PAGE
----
Native American Education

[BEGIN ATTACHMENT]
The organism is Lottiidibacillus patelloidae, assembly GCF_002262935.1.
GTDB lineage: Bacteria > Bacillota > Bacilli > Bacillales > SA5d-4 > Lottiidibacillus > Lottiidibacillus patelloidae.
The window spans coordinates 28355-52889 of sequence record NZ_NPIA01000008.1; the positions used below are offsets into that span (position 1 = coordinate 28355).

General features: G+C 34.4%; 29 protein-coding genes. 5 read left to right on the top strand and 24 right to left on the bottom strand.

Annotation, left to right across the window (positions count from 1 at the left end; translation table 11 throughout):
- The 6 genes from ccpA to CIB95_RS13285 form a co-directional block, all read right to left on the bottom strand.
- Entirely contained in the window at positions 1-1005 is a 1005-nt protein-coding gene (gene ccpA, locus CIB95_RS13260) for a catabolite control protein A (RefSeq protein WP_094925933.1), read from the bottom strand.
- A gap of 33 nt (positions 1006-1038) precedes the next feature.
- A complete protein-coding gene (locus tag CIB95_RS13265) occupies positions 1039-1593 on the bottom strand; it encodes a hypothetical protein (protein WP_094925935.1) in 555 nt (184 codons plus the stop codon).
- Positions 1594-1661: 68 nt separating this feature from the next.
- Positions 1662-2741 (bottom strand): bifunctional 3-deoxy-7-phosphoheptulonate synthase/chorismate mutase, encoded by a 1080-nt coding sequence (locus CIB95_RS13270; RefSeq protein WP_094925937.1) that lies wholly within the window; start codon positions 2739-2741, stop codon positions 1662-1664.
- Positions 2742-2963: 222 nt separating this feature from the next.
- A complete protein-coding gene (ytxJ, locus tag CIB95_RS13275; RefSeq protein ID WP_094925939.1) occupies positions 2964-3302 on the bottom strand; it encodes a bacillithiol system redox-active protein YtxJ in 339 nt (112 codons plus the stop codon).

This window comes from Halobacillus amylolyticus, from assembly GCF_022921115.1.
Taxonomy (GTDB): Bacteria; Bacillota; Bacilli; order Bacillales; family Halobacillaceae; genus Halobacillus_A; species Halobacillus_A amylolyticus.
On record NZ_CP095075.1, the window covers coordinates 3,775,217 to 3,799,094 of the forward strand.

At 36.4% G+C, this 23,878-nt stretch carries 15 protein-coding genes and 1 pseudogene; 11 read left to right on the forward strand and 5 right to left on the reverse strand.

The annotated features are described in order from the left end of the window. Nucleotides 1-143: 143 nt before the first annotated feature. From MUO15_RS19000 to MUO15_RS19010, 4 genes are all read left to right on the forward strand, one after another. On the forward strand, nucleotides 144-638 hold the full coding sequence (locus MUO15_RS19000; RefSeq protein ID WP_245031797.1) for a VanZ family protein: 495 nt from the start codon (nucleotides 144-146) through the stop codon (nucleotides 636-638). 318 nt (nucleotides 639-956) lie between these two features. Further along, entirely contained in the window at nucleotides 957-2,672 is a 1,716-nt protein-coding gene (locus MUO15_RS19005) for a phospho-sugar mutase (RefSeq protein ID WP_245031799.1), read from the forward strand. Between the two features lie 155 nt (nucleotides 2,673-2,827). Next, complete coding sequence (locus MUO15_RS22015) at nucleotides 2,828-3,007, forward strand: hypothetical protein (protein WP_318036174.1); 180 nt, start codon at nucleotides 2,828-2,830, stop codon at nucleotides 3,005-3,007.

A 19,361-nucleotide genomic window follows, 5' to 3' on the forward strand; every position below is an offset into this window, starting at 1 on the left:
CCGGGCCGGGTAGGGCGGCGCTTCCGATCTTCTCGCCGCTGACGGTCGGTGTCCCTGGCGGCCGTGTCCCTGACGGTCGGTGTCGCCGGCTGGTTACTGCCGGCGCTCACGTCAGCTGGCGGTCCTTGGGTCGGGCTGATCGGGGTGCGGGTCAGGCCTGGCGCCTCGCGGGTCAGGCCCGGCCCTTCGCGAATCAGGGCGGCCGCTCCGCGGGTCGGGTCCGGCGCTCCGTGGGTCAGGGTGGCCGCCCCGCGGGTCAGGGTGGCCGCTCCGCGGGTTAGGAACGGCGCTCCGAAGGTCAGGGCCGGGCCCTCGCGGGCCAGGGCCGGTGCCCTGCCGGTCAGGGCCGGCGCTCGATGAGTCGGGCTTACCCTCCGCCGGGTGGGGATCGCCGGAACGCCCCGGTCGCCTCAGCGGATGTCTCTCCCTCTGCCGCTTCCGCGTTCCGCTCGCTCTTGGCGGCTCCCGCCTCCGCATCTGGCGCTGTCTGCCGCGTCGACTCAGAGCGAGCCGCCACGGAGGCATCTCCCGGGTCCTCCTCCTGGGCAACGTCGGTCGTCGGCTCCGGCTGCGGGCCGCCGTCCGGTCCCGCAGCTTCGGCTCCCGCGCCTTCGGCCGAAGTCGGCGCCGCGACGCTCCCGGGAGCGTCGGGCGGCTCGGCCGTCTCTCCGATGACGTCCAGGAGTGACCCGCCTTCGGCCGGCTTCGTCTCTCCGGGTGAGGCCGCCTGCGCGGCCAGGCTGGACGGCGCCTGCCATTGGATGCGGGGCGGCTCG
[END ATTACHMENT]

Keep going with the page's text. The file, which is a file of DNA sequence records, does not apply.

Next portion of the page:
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Native American Education Through the years minority groups have long endured repression, poverty, and discrimination. A prime example of such a group is the Native Americans. They had their own land and fundamental way of life stripped from them almost unceasingly for decades. Although they were the real “natives” of the land, they were driven off by the government and coerced to assimilate to the white man’s way. Unfortunately, the persecution of the Natives was primarily based on the prevalent greed for money and power. This past impeded the Native American’s preservation of their culture as many were obviated of the right to speak the native language and dress in traditional clothing. Because of this cultural expulsion, among other things, Native Indians’ ancestral identities have withered. Until recently there have not been many rectifications in their social standing, economic situation, and educational progress. So it came to be that Native American students in the state of Nebraska statistically score among the lowest in the nation. However, despite their history of cultural repression and violence some Native American reservations have improved their educational success. Through innovative teaching techniques and a full understanding of the Native American culture, schooling systems have improved in various places around the nation. These model academic curriculums can lead the way for more advancement in struggling areas such as Nebraska. There are many factors that have contributed to the concurrent academic struggle with Native Americans. The government’s Americanization efforts directly repressed their culture and identity through the Indian boarding schools. There were rules invoked such as cutting the children’s h... ... middle of paper ... ...es." Interview by Diane W. Dunne. Education World: The Educator's Best Friend. Education World. Web. 24 Mar. 2010. . Native American tribal leaders, writers, scholars, and storytellers. Native Universe: Voices of Indian America. National Geographic Society, 2004. 173. Pritzker, M. Barry. Native America Today: A Guide to Community Politics and Culture. Santa Barbara: ABC-CLIO, Inc., 1999. 23-25. “The Dawes Act: 1887.” Nebraska Studies. Web. 24 Mar. 2010. . “The Reservation System: Native American Lands Sold Under the Dawes Act.” Nebraska Studies. Web. 22 Mar. 2010. . "The Trail of Tears - Cherokee Indians Forcibly Removed from North Georgia." About North Georgia. Golden Ink. Web. 24 Mar. 2010. .

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